PLATE III.- ANNELIDA ERRANTIA.*
PLATE IV.-ANNELIDA TUBICOLA AND SUCTORIA.
* Plate III. was given with the April number, opposite page 161.
INSECT LIFE IN NATAL.–ANTS WHITE, BLACK, AND
BY DR. MANN,
Superintendent of Education in the Colony. In all tropical and semi-tropical lands insect life is a wonder and a power. In such situations it very commonly rivals vegetation itself in the luxuriant reply which it makes to the appeal of almost constant sunshine, and in the busy energy and endless diversity with which it presents itself in every direction, and at every turn.
In this particular the South African colony of Natal, lying between the 28th and 31st parallels of south latitude, and but a hundred miles outside the boundary of the southern tropic, is no exception to the rule. The insects of Natal are both busy and important members of the young colonial community, and never-failing objects of interest to those who there care to watch them in their manifold operations. It must also be added that in this especial district of Insectdom, they prove themselves by no means the bad neighbours they are reputed to be in somewhat analogous situations in other parts of the world. They are loud, and active, and numerous, and strong, but, on the whole, behave themselves with courtesy and forbearance towards the two-footed intruder who has of late years trespassed within their six-footed dominions. Some passing illustrations may be given in support of this certificate of character before Natal insect life is looked at from a different point of view.
In the first place those notorious burglars, the white ants, are abundant in various parts of the colony. Their hillocks lie in the path of the horseman in all directions as he rides across the open, fenceless country. But, in the eyes of colonial experience, these active and stealthy marauders are certainly not such ruinous and destructive pests as they are reputed to be on the almost unanimous testimony of insect books. They were originally in force on the spot were the capital of the colony, the city of Pietermaritzburg now stands; and at certain seasons of the year the ground may still be seen in the early morning strewn with the stripped wings of the swarms of the male insect. The floors of the original court house of the city have twice been replaced, in consequence of the old ones having been consumed by these little depredators, and minute orifices in the plastered walls of the public hospital, standing at the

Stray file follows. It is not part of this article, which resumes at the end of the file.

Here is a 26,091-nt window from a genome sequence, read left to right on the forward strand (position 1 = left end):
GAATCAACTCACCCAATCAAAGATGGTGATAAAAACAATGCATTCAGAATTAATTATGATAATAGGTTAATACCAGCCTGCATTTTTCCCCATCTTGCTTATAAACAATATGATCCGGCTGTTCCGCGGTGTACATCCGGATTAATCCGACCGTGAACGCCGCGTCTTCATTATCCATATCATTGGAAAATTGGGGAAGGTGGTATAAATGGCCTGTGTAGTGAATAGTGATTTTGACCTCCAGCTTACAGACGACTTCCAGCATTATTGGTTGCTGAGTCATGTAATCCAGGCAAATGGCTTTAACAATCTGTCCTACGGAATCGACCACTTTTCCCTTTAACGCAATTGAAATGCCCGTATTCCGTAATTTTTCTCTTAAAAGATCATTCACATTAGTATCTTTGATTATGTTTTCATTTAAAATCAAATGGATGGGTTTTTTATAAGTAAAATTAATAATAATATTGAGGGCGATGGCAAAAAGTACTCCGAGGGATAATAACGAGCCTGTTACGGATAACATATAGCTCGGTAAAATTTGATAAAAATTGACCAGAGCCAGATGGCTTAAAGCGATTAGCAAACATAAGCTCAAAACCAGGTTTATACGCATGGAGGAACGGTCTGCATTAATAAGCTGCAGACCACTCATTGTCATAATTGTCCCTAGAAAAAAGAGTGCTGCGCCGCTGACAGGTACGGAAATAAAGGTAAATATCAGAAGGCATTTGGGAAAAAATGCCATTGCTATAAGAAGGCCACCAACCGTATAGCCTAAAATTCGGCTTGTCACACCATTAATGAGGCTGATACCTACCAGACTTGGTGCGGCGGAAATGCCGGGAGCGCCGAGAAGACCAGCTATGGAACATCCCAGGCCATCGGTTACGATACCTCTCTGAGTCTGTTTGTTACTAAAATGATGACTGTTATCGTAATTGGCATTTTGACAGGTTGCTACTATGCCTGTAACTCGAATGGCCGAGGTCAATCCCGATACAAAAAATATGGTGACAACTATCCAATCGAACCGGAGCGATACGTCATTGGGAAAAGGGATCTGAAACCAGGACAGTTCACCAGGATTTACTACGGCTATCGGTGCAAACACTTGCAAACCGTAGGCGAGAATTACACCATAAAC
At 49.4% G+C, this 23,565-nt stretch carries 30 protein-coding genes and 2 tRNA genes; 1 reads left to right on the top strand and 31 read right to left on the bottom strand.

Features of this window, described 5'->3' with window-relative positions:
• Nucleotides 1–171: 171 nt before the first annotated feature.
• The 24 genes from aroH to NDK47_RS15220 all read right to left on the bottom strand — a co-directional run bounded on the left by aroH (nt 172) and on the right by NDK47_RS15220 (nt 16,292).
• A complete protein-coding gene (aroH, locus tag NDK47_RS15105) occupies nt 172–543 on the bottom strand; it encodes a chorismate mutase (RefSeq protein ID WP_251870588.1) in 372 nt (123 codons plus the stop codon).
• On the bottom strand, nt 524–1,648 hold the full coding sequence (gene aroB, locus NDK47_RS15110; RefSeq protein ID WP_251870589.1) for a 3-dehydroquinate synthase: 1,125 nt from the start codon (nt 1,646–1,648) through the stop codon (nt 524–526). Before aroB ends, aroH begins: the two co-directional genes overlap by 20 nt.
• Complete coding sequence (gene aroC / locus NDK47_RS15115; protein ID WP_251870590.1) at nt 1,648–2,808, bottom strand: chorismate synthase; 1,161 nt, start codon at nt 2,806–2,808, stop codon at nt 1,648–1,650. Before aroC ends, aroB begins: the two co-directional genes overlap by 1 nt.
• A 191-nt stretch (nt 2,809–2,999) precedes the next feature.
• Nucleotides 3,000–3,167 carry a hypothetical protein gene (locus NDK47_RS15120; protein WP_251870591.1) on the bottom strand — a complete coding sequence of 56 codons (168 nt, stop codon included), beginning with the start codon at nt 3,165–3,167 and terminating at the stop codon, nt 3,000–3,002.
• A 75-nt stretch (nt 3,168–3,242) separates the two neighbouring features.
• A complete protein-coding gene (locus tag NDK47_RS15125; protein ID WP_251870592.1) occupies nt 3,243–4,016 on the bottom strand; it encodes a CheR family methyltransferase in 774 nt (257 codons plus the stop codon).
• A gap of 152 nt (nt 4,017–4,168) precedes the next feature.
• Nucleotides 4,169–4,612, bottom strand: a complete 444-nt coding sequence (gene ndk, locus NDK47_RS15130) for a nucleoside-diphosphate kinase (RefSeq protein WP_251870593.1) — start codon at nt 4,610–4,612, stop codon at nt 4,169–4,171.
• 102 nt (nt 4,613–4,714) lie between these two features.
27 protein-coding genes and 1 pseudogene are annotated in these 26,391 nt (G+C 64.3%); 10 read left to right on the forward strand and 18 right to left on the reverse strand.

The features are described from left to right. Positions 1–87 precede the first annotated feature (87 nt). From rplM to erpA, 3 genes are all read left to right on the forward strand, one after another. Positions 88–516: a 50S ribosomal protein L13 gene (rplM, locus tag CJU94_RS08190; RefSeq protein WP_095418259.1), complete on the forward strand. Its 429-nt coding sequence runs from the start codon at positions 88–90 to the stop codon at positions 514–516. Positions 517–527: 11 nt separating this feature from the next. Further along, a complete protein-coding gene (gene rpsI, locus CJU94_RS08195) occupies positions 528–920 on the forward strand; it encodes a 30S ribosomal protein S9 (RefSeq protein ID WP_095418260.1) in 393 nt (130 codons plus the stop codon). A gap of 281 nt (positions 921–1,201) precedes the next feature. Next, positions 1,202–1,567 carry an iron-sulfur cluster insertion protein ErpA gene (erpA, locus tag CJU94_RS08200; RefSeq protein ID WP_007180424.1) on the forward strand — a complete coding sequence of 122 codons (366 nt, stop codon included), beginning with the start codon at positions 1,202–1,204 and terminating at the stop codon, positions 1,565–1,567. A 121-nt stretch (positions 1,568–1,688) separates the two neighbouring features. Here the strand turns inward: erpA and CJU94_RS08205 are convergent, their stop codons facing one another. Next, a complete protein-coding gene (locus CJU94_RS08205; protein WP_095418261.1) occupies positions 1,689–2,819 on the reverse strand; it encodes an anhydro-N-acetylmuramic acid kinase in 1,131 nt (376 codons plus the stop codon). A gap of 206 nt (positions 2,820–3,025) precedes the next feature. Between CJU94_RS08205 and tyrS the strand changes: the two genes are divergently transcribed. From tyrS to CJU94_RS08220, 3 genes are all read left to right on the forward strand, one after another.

entrance of the town, show that the white ant has been at work among the rafters above. But these things are occasionally made the subject of a passing remark. Some one says to his neighbour, “Some day the flooring of such a place here, or the rafters of such a place there, will have to be renewed, for the white ants have been among them.” The thing is taken as a matter of course, and that is all that is thought or said upon the subject. In the open country, settlers commonly make some little trifling repair to their houses, replacing posts or beams, and renewing plaster, because the white ants have been busy with the structure; and, in new buildings, creosote and tar are now getting to be more generally used in connection with the foundations. But, beyond this, it is rarely thought worth while to take the trouble to enter upon either hostilities or precautions. The author of this paper has thrice encountered the nest of this insect in his own garden, in what would generally be deemed objectionable proximity to walls and book-cases. But this is all he has ever personally known of his insidious neighbours; the nests being eradicated, and the queens bottled up, as a matter of course, when stumbled upon. In gardens the nests are commonly made in the earth and sod fences which are most generally in use, and which are very convenient as saving the busy insects some considerable amount of constructive labour. In the open country the hillocks which have to be reared, where there are no fences ready to supply their place, are about eighteen inches or two feet high. They are simple cones, with truncated and rounded tops, well hardened and baked by the strong sunshine. But the symmetry of their form is very constantly marred by the claws of the ant bearthe larger ant-eater of the zoologist—the cone being torn down on one side, and the debris of the structure, the disintegrated ant mortar, or “ant-heap," as it is technically termed, being scattered upon the ground. The ant bear is very plentiful, and the large, open mouths of its capacious and deep burrows are continually encountered in all directions, often most unwelcomely and unpleasantly, by the feet of horsemen's steeds, in the concealment of thick grass. But the animal itself is never seen, unless it is dug out from its retreat, and it requires some skill and practised ability to accomplish this feat, as he is a better and more speedy excavator than the general run of his assailants, and will make his way more quickly into the earth than any small number of picks and spades can follow him. His own operations among the ant hills are always carried on under the cover of darkness. He is very wary and stealthy in his habitual work, and exceedingly quick in his movements. The